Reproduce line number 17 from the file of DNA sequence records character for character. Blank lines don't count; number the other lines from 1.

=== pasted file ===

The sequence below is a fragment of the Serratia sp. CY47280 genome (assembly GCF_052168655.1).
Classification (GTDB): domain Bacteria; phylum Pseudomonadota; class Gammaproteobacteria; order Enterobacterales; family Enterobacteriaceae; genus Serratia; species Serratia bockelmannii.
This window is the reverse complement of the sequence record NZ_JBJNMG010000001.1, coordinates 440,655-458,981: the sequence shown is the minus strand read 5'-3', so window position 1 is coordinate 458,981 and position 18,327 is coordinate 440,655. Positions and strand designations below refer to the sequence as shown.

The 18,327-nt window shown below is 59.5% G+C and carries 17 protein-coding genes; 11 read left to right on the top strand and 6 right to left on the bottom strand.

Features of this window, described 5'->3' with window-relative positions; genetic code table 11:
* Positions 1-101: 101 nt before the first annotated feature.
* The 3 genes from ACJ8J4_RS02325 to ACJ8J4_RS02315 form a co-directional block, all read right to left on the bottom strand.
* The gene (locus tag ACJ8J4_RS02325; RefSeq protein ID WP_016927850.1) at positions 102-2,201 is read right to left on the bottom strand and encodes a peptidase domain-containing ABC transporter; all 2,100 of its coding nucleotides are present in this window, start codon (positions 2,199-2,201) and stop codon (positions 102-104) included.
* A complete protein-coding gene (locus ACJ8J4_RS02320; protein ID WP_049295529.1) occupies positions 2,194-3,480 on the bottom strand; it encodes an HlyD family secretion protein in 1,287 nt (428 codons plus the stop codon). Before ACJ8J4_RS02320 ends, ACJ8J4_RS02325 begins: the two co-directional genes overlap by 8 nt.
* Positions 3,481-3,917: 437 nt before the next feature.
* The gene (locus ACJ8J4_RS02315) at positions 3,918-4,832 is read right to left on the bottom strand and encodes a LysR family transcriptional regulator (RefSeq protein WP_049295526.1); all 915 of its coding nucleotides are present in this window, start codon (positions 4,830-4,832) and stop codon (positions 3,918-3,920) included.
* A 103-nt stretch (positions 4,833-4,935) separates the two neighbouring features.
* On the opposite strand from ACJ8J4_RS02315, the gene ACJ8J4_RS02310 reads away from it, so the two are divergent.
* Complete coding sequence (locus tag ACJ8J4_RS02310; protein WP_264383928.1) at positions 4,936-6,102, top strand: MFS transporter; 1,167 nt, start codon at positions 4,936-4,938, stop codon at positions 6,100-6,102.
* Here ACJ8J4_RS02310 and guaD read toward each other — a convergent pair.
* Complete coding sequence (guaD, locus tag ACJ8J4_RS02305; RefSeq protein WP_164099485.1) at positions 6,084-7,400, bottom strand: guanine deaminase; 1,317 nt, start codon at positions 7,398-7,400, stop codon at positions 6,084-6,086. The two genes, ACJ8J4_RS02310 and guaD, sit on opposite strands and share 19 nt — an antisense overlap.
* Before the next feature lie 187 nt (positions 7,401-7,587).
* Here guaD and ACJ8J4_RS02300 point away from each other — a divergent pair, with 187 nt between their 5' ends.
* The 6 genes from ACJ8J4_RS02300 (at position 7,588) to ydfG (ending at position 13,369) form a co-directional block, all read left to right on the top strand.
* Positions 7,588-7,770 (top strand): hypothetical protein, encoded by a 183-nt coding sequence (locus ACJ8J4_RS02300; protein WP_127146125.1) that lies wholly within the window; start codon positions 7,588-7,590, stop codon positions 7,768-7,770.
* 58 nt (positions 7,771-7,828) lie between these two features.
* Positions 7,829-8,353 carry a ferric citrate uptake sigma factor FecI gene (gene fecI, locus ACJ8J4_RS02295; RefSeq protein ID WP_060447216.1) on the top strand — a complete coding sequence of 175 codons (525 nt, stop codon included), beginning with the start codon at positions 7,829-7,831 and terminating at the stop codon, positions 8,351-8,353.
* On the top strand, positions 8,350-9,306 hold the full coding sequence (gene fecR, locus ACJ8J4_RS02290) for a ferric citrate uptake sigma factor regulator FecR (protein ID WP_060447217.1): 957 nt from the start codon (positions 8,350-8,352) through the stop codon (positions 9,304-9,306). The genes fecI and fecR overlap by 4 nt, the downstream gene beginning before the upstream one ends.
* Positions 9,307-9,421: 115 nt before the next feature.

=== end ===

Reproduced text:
* Before the next feature lie 187 nt (positions 7,401-7,587).